US Personal Spending Rises Less than Expected


Personal spending in the United States rose 0.2 percent month-over-month in May of 2018, following a downwardly revised 0.5 percent gain and below market expectations of 0.4 percent. It is the smallest increase in personal spending in four months, mainly due to a drop in outlays on household utilities.

Personal consumption expenditures (PCE) increased $27.8 billion or 0.2 percent. Spending on non-durables (0.6 percent compared to 0.9 percent in April) and services (0.5 percent compared to 0.6 percent) rose at a softer pace while consumption of durables rebounded (0.1 percent compared to -0.2 percent). 

Real PCE dropped less than 0.1 percent or $1.4 billion, reflecting a decrease in spending for services that was partially offset by an increase in spending for goods. Within goods, recreational goods and vehicles was the leading contributor to the increase. Within services, the largest contributor to the decrease was spending for household utilities.

Personal income advanced 0.4 percent or $60.0 billion, better than a downwardly revised 0.2 percent and in line with expectations. It primarily reflected gains in wages and salaries (0.3 percent compared to 0.3 percent in April), personal dividend income (1.5 percent compared to -0.2 percent) and non-farm proprietors’ income (0.5 percent compared to -0.1 percent).

Personal outlays rose $29.2 billion in May. Personal saving was $482.0 billion and the personal saving rate, personal saving as a percentage of disposable personal income, was 3.2 percent.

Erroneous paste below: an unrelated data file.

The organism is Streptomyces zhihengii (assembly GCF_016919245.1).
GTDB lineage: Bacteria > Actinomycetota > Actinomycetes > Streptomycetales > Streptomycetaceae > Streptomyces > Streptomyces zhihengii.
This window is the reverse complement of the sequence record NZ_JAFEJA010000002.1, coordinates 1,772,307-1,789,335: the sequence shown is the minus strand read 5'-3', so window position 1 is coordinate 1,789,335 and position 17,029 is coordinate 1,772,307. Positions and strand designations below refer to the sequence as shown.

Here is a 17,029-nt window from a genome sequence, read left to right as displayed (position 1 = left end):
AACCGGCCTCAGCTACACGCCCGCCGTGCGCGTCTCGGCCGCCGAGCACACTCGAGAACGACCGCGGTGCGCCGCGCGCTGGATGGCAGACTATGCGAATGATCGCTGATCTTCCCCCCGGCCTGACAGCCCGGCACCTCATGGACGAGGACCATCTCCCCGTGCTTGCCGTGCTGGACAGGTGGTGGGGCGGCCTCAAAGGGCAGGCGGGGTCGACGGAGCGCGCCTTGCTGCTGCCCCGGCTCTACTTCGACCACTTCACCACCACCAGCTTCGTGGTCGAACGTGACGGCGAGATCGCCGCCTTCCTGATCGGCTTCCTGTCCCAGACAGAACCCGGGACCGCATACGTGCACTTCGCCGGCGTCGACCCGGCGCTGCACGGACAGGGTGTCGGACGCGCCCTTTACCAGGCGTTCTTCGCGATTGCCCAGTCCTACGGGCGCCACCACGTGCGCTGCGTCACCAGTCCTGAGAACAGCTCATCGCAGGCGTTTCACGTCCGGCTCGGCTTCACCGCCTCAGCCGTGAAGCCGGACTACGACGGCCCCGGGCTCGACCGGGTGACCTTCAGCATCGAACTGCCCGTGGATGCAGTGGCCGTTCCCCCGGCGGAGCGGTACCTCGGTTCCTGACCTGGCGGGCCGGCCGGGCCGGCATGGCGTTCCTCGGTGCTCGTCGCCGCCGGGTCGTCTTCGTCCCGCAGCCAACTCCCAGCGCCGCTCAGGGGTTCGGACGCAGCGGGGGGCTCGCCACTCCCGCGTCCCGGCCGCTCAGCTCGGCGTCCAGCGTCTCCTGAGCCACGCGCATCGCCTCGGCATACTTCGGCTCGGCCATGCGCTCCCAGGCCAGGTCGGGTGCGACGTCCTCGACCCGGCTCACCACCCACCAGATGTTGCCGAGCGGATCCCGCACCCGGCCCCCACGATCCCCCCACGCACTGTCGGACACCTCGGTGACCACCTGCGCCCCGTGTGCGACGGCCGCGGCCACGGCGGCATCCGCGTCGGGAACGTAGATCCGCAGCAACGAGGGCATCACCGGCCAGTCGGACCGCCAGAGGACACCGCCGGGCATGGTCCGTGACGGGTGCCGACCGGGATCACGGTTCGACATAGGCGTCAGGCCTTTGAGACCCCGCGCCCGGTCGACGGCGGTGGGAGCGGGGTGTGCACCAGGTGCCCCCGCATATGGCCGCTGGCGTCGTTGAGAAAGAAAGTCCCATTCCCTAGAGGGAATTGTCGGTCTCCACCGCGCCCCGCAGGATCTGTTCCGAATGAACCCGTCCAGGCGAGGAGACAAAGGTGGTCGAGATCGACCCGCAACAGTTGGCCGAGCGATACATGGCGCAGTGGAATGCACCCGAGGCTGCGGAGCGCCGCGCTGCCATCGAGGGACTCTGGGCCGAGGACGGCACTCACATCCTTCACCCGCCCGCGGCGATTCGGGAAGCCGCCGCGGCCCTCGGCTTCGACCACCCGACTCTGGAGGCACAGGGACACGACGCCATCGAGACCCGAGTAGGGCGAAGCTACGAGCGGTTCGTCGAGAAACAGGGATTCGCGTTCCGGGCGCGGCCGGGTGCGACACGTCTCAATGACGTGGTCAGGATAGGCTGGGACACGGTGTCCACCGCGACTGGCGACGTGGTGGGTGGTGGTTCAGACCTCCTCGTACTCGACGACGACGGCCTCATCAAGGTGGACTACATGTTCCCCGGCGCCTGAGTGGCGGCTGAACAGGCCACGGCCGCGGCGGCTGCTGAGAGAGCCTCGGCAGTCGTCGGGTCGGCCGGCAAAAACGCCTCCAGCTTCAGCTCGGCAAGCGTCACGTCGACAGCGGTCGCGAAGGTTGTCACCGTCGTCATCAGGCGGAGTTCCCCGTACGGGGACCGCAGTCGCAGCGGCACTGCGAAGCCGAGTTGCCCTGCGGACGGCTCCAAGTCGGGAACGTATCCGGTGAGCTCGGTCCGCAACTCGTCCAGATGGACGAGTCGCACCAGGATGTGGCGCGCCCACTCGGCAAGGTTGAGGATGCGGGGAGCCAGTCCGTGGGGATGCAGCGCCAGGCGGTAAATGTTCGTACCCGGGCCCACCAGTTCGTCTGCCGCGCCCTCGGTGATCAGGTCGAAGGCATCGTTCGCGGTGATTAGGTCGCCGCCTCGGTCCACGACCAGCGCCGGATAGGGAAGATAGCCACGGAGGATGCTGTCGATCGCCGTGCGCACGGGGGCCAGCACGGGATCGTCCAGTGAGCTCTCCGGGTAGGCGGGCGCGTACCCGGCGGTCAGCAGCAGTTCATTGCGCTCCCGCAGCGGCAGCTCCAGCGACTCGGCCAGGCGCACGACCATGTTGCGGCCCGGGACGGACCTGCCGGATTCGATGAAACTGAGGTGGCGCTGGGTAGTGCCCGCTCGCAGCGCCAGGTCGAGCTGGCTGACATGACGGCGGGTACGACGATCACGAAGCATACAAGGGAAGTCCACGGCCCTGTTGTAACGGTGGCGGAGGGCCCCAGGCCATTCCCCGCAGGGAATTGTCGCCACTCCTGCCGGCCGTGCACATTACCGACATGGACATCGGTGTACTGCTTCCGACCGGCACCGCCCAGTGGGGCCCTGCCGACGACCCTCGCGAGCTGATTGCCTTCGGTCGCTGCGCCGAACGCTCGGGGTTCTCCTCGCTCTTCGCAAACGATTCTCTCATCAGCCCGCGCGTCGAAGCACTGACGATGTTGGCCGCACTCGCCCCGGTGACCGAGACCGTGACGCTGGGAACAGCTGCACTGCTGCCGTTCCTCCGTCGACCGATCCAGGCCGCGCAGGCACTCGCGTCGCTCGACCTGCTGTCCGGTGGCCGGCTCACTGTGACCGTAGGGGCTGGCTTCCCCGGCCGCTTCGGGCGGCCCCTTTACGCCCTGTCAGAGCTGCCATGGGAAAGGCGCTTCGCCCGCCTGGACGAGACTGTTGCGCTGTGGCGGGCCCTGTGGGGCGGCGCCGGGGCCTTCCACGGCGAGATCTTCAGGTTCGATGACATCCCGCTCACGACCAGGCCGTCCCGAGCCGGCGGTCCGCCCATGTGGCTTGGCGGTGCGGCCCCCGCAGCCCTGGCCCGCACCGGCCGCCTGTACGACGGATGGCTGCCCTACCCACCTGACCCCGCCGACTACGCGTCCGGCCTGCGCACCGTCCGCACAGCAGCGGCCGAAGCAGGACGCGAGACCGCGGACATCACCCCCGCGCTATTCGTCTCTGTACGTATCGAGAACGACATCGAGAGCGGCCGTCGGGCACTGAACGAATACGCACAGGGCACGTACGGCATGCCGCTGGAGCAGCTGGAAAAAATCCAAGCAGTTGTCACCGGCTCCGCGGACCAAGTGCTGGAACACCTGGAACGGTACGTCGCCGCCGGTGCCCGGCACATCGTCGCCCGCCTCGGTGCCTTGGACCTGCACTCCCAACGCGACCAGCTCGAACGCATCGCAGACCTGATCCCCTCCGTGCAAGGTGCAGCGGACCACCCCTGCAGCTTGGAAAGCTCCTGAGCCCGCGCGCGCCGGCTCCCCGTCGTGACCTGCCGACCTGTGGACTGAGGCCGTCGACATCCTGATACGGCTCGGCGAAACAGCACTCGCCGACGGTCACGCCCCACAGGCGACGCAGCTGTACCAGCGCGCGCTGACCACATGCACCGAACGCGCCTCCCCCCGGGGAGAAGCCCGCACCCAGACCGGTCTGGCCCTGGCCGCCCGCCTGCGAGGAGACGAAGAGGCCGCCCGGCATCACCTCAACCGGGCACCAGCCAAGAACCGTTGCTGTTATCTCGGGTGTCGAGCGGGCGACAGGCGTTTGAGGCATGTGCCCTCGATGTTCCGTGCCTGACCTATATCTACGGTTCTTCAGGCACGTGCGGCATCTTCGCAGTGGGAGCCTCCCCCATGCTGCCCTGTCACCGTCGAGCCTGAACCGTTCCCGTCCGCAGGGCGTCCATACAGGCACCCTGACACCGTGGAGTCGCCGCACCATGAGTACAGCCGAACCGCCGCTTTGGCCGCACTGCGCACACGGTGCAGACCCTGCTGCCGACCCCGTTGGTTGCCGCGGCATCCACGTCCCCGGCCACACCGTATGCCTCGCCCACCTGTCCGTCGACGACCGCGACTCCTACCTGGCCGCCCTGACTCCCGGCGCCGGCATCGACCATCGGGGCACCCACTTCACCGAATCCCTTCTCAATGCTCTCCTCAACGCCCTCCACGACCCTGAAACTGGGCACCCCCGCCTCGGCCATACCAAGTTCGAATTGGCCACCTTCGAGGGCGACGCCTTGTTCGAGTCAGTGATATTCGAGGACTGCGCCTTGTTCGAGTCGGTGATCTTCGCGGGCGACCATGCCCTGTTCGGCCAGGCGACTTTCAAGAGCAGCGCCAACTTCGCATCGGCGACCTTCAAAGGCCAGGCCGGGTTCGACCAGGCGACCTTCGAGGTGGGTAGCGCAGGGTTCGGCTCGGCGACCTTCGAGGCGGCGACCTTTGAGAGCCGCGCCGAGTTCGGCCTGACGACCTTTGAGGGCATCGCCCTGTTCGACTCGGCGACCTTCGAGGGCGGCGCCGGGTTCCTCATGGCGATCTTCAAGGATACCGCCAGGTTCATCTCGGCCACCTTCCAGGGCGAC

Disposable personal income (DPI) increased $63.2 billion or 0.4 percent.

The personal consumption expenditures (PCE) price index in the United States increased 0.2 percent month-over-month in May 2018, the same pace as in April and in line with market expectations. Goods inflation eased to 0.1 percent from 0.4 percent in the previous period, as prices of non-durable goods rose at a softer pace (0.3 percent vs 0.5 percent) while those of durable goods fell (-0.1 percent vs flat reading). Cost of services rose 0.2 percent, the same pace as in April. Excluding food and energy, PCE prices also went up 0.2 percent, the same as in the previous month and also in line with market forecasts. On the year, the PCE price index rose 2.3 percent, up from 2 percent in April. The core index rose 2 percent, hitting the Federal Reserve's 2 percent target for the first time in six years.

US Personal Spending Rises Less than Expected


BEA | Stefanie Moya | stefanie.moya@tradingeconomics.com
6/29/2018 1:02:36 PM